Thursday, June 28, 2012

Our Winter Festival 2012

After the bonfire building, attention turns to the lanterns. For our first ever festival, the lanterns were simple, just red crepe paper tied around a jam jar with raffia. But since then creativity has exploded and the lanterns become artworks in themselves, each one individual and personal.

Reading over last year's festival post, I was surprised to find that we'd had 45 people here. The post ends with a note to self to make more mulled wine, more lentil soup, more of everything. Fortunately, since I'd completely forgotten about the notes I'd made, we only had a small gathering this year, about eleven kids and a similar number of adults. So one big pot of lentil soup was enough, along with the butternut soup and spinach and pea soup brought by friends, two bottles of wine mulled, alongside a large thermos of hot chocolate.

Now the kids are older, they were able to do a lot of the hard work together without us, building the bonfire, carrying the tables and so on. I'm looking forward to a few years time, when they can do the cooking as well!

The girls had rehearsed some winter songs to play on their recorders, so we had more music in the circle this time, as well as our blessings, even getting everyone to join in a two part round of Rise Up Oh Flame, which was surprisingly tuneful - either that or everything sounds better in the open under a deep blue sky with stars peering through a hazy mist and only a light breath of breeze.

The flames rose up cooperatively and the fire blazed high, sending sparks high, and as usual drawing a crowd of fire gazers, grouped around, faces turned to the warmth and light. Except for Amy, the Jack Russell, her back to the fire as she had espied a good opportunity. Her patience was eventually rewarded with a dropped end of roll, possibly flavoured with boerewors!

There's no age limit for sparklers. Even the fourteen year old boys kept coming back for more.

Until eventually, the sparklers ran out, the fire burned low and it was time to go inside and discover that the puddings are the same as last year, and the year before and the one before that: guava fool, chocolate pudding and stripey sun jelly.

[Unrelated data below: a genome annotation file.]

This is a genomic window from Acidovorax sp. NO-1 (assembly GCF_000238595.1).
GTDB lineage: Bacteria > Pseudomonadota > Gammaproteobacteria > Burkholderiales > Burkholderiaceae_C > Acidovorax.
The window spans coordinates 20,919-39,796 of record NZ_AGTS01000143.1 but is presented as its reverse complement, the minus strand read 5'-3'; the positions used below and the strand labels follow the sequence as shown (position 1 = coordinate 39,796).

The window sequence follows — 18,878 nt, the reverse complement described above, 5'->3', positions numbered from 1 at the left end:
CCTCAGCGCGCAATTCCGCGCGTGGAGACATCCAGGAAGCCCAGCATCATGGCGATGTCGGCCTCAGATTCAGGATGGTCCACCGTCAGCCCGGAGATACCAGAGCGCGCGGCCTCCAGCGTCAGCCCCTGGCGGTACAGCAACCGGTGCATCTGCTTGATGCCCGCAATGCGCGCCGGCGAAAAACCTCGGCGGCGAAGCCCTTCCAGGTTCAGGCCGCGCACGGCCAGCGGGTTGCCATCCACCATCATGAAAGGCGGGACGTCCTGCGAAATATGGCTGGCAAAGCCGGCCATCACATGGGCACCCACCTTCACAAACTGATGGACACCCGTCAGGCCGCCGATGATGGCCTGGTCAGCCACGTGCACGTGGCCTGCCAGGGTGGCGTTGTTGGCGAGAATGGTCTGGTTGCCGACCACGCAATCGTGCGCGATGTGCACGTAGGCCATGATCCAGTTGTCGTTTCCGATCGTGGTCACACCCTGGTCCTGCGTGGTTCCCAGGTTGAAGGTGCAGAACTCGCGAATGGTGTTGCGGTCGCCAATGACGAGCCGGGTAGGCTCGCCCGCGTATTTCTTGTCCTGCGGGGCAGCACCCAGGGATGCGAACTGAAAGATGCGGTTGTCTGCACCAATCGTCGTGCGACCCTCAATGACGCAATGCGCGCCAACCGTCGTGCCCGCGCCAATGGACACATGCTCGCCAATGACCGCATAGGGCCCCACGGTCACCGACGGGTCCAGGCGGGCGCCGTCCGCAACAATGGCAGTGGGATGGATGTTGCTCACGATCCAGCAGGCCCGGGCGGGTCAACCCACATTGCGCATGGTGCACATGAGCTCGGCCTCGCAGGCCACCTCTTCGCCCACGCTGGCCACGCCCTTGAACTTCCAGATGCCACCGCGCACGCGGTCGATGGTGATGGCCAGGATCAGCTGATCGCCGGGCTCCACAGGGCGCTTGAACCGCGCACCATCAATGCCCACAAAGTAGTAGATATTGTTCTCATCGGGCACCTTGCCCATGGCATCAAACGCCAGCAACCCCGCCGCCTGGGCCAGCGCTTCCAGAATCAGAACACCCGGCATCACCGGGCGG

Unusually we had no-one sleeping over. Our son was going with his friend back to Cape Town to visit, and I had the Food Bloggers Indaba to get up early for the next morning, so the evening drew to an early-ish close with a warm glow lighting us all up from the inside, after a wonderful celebration of light, family and friends.


  1. It really sounds like great fun, wish we had been there. Diane

  2. Oh, Kit - how magical! Somehow the photos of the folks around the fire look like they're from a long-ago time. The pagan roots of winterfest show clear and true in your photos and your gathering... wish Bear and I could have been there.

    One question: Does mulled wine make your lips and teeth purple? Every time I've ever had it, everyone at the party laughs and points at me, as mine turn bright blue. And there I was thinking it was my witty jokes...

  3. It is magical always and different every time somehow, even though all the elements are the same.

    AS far as the blue teeth go, perhaps it depends on the wine you use rather than the fact it's mulled? Some red wines seem to have that effect. We use a fairly basic claret style wine and it didn't turn any of us into scary monsters! But then it was dark out there, so maybe it did and we just didn't notice!

  4. Kit - It was definitely cheap wine. I don't think an expensive dry wine would make very good mulling, do you? The cheaper and sweeter, the better it goes with the mulling spices! Blue teeth notwithstanding.


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